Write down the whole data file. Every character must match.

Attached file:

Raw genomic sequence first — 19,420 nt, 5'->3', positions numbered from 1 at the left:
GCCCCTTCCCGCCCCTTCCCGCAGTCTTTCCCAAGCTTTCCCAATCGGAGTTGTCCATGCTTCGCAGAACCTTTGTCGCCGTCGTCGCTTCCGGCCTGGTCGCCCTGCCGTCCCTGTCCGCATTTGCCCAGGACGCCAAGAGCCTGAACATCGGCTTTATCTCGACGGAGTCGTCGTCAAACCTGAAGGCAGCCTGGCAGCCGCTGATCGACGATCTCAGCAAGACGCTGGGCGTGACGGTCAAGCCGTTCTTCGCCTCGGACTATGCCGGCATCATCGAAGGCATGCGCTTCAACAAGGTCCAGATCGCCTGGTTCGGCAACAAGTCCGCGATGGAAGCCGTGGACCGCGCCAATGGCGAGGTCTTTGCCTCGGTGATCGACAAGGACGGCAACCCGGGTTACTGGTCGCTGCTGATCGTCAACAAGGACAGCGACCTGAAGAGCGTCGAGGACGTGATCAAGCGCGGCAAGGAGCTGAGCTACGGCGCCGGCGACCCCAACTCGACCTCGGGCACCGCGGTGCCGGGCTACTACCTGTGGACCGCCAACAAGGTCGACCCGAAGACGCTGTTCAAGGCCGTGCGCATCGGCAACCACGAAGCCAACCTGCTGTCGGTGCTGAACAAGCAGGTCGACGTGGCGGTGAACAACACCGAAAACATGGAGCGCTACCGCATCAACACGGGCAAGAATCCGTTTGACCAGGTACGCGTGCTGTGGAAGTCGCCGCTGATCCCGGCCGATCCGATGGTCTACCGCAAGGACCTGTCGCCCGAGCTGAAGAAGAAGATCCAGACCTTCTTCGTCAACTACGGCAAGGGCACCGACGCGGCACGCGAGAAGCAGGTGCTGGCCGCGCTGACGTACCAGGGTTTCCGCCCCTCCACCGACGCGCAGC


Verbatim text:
Raw genomic sequence first — 19,420 nt, 5'->3', positions numbered from 1 at the left:
GCCCCTTCCCGCCCCTTCCCGCAGTCTTTCCCAAGCTTTCCCAATCGGAGTTGTCCATGCTTCGCAGAACCTTTGTCGCCGTCGTCGCTTCCGGCCTGGTCGCCCTGCCGTCCCTGTCCGCATTTGCCCAGGACGCCAAGAGCCTGAACATCGGCTTTATCTCGACGGAGTCGTCGTCAAACCTGAAGGCAGCCTGGCAGCCGCTGATCGACGATCTCAGCAAGACGCTGGGCGTGACGGTCAAGCCGTTCTTCGCCTCGGACTATGCCGGCATCATCGAAGGCATGCGCTTCAACAAGGTCCAGATCGCCTGGTTCGGCAACAAGTCCGCGATGGAAGCCGTGGACCGCGCCAATGGCGAGGTCTTTGCCTCGGTGATCGACAAGGACGGCAACCCGGGTTACTGGTCGCTGCTGATCGTCAACAAGGACAGCGACCTGAAGAGCGTCGAGGACGTGATCAAGCGCGGCAAGGAGCTGAGCTACGGCGCCGGCGACCCCAACTCGACCTCGGGCACCGCGGTGCCGGGCTACTACCTGTGGACCGCCAACAAGGTCGACCCGAAGACGCTGTTCAAGGCCGTGCGCATCGGCAACCACGAAGCCAACCTGCTGTCGGTGCTGAACAAGCAGGTCGACGTGGCGGTGAACAACACCGAAAACATGGAGCGCTACCGCATCAACACGGGCAAGAATCCGTTTGACCAGGTACGCGTGCTGTGGAAGTCGCCGCTGATCCCGGCCGATCCGATGGTCTACCGCAAGGACCTGTCGCCCGAGCTGAAGAAGAAGATCCAGACCTTCTTCGTCAACTACGGCAAGGGCACCGACGCGGCACGCGAGAAGCAGGTGCTGGCCGCGCTGACGTACCAGGGTTTCCGCCCCTCCACCGACGCGCAGC